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Notes on Practice: Open Sky, Going Anywhere &Partnership

For the second week in a row, I unexpectedly attended the Sunday Sweat Your Prayers class. For the second week in a row, the class was guest taught by an accomplished teacher from another country, in this case Hannah Loewenthal from South Africa. And for the second week in a row, I explored new and delightful aspects of partnership.

I took a long time to gather myself on entering; and I went silently through a ritual of bowing into the space. I felt emotional and took tiny steps, moving like water through the many floor-moving bodies that were distributed equally around the studio. I found a spot near the middle of the room and began to move in energetic circles, rolling over the back of my head again and again and letting the gestures cast me in arcs, pausing to tense in key stretches as I was quickly called to action.

Hannah, perhaps noting the quickening of the room,

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Notes on Practice: On Special Intentions, The Cessation of Pain & Partnership

My grandmother used to say that you get a “special intention” every time you enter a new church for the first time, as my mother reminded me recently. A special intention is pretty much guaranteed to travel straight to God’s ear, and has a strong chance of a good outcome—kind of like a direct prayer line. That is exactly how I felt

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Notes on Practice: Float Like a Butterfly; Sting Like a Bee

On Friday, I spent much of the afternoon listening to the funeral service for Muhammed Ali that took place his hometown of Louisville, Kentucky on June 10.  One reporter said …

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Notes on Practice: There Is Only One of Us Here

When Jilsarah Moscowitz taught the first Sweat Your Prayers class of the spring season two years ago, for the first time ever I considered the possibility that I might secretly have a lyrical nature.* This came as a great surprise since from the very beginning of my 5Rhythms path, Lyrical had always seemed incomprehensible and inaccessible, except in tiny, occasional glimpses. Today, the first day of spring, Jilsarah again taught the Sunday Sweat Your Prayers class; and I was again granted wings, though my lyrical side is, by now, no longer a deeply buried secret.

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Notes on Practice: Word Dance (Radical Summons)

The days leading up to the 2016 Word Dance workshop were exceptionally delightful. I went on something of a walkabout with my now-six-year-old son, Simon. He is in a lovely phase at the moment—cooperative, funny, insightful and affectionate—and I thoroughly enjoyed our time together, making a big loop to visit friends from Brooklyn to Tarrytown to Newburgh to Kingston, north to Burlington, Vermont, and then to my parents’ in Northern Connecticut. My parents had agreed to look after Simon Friday afternoon and Saturday while I was at the Word Dance workshop, then bring him back to Brooklyn Saturday night. While I was waiting for my mother to arrive to care for Simon so I could leave, I looked online to see if I had any outstanding parking tickets. I found several, including a “Bus Lane Violation”—something I had never heard of—for 115 dollars. My humor darkened. Simon said lightly, “Well, that’s how it is, Mommy. If you break the rules you have to take the consequences.” I had to admit that he was right, though I continued to feel disempowered and irresponsible.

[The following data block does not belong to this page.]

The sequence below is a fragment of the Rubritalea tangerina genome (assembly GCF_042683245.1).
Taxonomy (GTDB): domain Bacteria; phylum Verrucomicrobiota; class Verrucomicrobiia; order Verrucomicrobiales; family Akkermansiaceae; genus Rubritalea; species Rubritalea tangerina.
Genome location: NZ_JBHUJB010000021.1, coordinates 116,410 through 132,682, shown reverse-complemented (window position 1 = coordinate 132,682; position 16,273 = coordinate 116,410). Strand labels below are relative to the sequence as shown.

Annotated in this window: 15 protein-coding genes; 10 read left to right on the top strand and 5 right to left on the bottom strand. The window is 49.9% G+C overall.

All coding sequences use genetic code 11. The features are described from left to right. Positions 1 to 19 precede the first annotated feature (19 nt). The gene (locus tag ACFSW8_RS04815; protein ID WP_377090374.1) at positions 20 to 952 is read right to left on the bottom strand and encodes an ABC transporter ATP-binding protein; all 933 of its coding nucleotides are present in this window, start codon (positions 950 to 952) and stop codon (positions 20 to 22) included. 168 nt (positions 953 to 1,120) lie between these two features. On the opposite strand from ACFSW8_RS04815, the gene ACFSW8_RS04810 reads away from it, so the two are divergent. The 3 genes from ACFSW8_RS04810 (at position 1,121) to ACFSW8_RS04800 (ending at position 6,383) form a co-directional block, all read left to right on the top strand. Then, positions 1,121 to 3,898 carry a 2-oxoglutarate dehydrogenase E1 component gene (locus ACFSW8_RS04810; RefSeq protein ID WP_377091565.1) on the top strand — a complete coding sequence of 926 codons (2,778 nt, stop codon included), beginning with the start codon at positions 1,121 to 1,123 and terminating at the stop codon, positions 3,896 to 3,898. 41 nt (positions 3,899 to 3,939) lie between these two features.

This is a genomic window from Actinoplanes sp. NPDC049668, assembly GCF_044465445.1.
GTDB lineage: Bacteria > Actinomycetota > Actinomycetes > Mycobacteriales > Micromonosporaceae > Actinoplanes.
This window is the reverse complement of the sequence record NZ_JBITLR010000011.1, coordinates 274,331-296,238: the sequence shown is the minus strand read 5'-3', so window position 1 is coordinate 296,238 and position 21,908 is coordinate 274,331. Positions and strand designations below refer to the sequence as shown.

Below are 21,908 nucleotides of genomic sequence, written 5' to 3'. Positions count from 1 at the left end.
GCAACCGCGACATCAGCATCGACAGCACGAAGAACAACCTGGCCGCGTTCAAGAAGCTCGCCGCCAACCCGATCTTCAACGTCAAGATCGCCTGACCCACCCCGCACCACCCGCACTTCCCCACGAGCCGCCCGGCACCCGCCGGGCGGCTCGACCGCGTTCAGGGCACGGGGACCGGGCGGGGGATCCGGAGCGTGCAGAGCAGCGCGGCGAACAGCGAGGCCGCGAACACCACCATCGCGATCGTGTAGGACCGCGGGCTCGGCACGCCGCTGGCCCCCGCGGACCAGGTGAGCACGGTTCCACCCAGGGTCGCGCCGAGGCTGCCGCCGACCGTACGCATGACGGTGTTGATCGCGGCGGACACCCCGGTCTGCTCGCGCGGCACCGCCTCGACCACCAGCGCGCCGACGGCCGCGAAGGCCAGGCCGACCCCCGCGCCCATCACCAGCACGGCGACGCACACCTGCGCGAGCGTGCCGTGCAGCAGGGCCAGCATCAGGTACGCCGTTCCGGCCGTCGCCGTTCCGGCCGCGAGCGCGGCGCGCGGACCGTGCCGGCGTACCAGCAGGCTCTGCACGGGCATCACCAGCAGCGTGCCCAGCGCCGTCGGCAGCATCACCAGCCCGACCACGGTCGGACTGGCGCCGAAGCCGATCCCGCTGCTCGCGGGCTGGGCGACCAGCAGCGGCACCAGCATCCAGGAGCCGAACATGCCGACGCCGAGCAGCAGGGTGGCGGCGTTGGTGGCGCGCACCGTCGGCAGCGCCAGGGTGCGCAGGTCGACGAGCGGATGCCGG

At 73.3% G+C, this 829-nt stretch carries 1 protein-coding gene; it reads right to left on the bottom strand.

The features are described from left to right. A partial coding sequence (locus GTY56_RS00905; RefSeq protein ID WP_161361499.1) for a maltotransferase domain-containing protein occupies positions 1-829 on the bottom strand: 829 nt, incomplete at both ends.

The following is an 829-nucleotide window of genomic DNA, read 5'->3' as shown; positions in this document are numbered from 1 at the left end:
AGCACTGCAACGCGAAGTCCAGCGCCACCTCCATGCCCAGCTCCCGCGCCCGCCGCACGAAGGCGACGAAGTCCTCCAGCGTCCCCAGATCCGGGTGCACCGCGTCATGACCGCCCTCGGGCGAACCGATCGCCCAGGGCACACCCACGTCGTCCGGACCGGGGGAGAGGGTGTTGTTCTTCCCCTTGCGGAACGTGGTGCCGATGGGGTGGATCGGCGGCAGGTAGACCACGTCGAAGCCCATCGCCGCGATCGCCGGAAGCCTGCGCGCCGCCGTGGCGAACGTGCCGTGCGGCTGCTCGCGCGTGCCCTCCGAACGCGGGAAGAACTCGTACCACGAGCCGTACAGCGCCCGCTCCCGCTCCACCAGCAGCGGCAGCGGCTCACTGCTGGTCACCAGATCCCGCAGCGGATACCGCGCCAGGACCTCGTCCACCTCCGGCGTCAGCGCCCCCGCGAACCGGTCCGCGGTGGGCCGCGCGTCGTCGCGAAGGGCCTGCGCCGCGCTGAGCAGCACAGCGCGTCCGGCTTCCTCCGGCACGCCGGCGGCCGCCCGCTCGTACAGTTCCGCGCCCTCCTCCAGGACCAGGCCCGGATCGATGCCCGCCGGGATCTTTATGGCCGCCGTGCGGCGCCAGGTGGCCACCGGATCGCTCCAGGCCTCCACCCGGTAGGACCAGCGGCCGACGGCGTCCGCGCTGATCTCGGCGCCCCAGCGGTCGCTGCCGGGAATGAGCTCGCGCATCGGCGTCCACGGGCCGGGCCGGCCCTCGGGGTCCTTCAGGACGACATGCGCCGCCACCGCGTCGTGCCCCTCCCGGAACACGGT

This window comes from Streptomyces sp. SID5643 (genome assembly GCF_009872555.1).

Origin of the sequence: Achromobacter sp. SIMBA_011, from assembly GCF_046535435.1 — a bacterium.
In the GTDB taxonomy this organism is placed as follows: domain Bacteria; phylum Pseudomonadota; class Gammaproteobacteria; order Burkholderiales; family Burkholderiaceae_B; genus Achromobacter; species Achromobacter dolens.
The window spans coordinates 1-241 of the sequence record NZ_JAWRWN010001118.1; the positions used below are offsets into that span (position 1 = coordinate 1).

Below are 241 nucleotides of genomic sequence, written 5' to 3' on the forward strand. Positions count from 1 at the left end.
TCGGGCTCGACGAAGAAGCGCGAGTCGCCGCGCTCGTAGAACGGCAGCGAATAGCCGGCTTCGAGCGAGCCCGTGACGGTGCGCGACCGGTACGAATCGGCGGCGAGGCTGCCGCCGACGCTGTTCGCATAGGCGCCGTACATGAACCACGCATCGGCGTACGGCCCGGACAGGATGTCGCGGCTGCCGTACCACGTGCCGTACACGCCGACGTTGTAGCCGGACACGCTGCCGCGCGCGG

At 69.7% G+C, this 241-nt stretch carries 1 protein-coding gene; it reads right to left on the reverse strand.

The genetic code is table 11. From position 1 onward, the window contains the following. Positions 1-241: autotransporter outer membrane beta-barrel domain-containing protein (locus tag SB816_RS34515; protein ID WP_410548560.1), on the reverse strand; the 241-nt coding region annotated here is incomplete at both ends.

Because I did not plan properly, there was a mix up about times. I did not set out until 4pm for a journey that typically takes over three hours. In this case, it took four hours. As it was, I did not arrive until 8pm at Paul Taylor Studio on Grand Street in Lower Manhattan, though Friday’s initial session of the Word Dance workshop had begun at 6pm.

In the car, I turned on myself, becoming extreme in my thinking

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Notes on Practice: A Notable Blizzard & A Good Bullshit Detector

Today is a rare interlude of Stillness in a typically dynamic city. The windows are impossibly bright. Snow is caked on the screens outside. Still-falling snow makes the air seem opaque. Piles of white obscure Brooklyn’s sharp edges and make everything blur together. “Are you ready for Snowmageddon?” I was asked yesterday. “Yes!” I answered emphatically.

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